Sound a lot like MBAs Jeffrey Skilling (Harvard, 1979) and Andrew Fastow (Northwestern, 1987) at Enron? Indeed. The study included 1,978 MBAs who graduated in 2001 from 13 leading B-schools. It asked what a company's priorities should be: 75% said maximizing shareholder value; 71% chose satisfying customers; 33% said producing high-quality goods and services. Only 5% thought environmentalism should be a top goal; just 25% said creating value for their communities.
But two years earlier, when the students started B-school, 68% cited shareholder value; 75%, customer satisfaction; and 43%, quality goods and services.
MBAs also said they would leave companies whose values they can't stomach rather than stay and try to change them. "The Enron fiasco is showing that there are going to be serious cases where an organization's values are disputed, or disregarded," says Jennifer Welsh, Oxford University lecturer and manager of the research project. "We want them to stick up for their values and try to resolve the conflict."
One sure way to get MBAs keen on ethics: Put a number on how much good values add to earnings. Priscilla Wisner, a professor at Thunderbird who links corporate responsibility to profitability, says until that happens, B-schools are unlikely to go beyond the stray ethics course. That means the philosophy MBAs live by is less likely to be "Doing well by doing good" than "Show me the money." Samsung's (SSNLF
) attempts to market cell phones to women in Europe and Asia have hit a snag. Its svelte new A400 model, with a tiny rose engraved on the casing, comes with a built-in calculator that lets women compute their fertility cycle, daily calorie intake, and body mass index. The $360 Ladyphone is popular in Western Europe, China, Hong Kong, and South Korea. (A gender-neutral version, without the extra features, also sells well.)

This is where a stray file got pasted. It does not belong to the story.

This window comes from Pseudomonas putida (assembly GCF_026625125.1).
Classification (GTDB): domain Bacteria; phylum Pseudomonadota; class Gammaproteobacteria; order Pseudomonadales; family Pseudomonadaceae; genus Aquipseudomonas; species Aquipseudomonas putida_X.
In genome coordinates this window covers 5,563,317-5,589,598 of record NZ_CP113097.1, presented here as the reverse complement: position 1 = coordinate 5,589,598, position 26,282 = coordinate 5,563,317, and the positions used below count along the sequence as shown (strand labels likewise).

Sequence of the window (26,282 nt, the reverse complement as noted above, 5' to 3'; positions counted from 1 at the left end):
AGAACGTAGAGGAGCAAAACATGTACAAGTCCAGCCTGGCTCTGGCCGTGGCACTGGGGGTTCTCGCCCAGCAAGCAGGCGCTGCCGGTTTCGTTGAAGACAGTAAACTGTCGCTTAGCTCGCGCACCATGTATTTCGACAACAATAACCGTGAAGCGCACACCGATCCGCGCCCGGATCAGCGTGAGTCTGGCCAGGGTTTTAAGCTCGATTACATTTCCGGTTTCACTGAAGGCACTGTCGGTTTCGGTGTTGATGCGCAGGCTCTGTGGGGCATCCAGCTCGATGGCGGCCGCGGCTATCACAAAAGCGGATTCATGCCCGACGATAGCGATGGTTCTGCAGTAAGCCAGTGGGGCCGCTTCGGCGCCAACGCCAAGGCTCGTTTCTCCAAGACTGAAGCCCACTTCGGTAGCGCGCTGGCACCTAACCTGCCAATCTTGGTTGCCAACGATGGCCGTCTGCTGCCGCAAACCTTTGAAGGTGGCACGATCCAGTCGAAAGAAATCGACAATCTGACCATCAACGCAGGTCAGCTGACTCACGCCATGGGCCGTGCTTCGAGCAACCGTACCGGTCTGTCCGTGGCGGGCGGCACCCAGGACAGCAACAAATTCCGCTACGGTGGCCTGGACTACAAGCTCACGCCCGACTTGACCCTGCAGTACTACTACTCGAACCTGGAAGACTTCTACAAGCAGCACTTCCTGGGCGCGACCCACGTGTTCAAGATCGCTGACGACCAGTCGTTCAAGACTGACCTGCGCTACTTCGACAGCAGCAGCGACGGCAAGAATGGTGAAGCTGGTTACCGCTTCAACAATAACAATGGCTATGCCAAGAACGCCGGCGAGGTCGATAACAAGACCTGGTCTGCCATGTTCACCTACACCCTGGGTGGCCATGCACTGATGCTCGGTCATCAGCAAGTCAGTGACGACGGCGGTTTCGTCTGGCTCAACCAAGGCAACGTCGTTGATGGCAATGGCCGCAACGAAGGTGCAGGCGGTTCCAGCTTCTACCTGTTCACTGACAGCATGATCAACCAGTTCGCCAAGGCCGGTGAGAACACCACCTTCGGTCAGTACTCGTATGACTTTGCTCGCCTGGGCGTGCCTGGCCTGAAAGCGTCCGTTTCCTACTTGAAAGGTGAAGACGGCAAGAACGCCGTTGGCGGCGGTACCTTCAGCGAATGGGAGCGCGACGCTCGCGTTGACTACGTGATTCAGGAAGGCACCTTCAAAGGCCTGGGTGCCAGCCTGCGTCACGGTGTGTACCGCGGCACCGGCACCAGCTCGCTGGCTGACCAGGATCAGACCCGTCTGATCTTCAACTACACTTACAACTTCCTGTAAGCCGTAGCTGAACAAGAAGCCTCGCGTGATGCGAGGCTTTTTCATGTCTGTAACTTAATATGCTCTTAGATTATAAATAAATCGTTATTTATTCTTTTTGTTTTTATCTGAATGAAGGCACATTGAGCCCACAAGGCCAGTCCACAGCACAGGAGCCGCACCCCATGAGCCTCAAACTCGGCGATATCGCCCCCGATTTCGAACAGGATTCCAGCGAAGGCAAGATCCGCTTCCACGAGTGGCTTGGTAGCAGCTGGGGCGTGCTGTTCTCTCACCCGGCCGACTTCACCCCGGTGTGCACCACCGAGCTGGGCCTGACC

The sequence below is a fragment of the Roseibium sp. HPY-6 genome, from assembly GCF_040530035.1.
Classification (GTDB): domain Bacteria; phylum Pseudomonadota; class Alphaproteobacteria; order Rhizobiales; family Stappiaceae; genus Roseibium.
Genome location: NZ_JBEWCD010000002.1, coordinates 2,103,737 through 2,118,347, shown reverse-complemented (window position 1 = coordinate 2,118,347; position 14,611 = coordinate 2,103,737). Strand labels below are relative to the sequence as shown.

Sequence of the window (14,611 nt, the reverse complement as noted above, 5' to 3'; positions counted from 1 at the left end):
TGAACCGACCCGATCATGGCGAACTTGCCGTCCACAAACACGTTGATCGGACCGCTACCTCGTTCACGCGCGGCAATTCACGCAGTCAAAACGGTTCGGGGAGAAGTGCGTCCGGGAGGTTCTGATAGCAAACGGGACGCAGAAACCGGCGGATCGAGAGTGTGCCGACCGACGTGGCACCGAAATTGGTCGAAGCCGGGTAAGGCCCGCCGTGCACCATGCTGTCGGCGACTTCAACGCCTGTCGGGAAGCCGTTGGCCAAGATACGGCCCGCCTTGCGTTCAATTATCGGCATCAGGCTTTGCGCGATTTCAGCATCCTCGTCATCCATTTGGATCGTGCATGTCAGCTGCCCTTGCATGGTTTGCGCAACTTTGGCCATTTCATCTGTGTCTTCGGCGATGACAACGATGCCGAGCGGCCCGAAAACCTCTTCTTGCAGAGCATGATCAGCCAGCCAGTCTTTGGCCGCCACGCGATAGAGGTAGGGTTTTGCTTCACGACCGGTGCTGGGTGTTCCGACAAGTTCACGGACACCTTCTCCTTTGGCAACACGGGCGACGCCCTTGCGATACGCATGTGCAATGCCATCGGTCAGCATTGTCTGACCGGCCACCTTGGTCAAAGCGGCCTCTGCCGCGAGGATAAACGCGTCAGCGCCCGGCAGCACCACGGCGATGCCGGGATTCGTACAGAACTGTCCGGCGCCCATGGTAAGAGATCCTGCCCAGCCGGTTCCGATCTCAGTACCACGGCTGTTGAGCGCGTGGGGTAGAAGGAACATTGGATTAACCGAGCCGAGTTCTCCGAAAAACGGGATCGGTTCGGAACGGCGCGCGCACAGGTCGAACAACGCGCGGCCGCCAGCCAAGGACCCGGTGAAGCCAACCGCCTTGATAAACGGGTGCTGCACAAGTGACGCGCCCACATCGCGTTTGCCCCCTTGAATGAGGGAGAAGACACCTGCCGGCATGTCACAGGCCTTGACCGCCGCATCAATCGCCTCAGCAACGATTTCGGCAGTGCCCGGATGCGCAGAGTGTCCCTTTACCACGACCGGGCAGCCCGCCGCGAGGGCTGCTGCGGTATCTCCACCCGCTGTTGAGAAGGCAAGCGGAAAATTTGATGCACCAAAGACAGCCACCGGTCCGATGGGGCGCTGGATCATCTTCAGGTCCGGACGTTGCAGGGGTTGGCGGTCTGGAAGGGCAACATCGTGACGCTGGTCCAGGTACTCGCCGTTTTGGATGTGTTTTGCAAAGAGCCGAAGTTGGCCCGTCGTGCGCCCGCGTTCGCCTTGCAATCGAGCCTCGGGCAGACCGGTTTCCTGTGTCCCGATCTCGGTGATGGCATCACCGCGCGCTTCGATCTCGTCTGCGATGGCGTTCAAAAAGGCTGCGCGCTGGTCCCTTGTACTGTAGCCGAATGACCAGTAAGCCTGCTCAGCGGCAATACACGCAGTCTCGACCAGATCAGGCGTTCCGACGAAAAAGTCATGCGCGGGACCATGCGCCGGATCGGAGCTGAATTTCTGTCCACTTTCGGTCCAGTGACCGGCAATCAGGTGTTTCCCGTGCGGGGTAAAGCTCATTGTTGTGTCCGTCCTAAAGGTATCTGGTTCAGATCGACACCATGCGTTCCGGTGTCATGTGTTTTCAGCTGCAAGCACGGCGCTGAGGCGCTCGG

But the Ladyphone is raising hackles in Norway. Inga Marte Thorkildsen, who at 25 is the youngest member of Norway's Parliament, is considering legislation to ban the phone, saying it constitutes a threat to women. She cites a "general pressure on young girls to care about their bodies in a very unhealthy way," that's exacerbated by the means to constantly monitor their body fat.
A spokeswoman for Samsung Europe says the phone is "just providing what the market wants." After lean sales in 2001, Samsung had better hope it is, and that it doesn't create a generation of anorexics in the process. Need quick relief in today's troubled job market? This year's deluge of grad school applications means university admissions offices are hiring--temporarily, anyway.
While the numbers seem small on a case-by-case basis, they add up when multiplied by every swamped grad school across the country. The University of Pennsylvania's education school, for example, where applications are up 40% over last spring, has hired six temps to process them. Columbia's School of International & Public Affairs--where applications are also up 40%--has hired four. "This year, we needed extra hands on board," says Admissions Director Robert Garris.
In this job climate, we'll take any signs of hope we can find.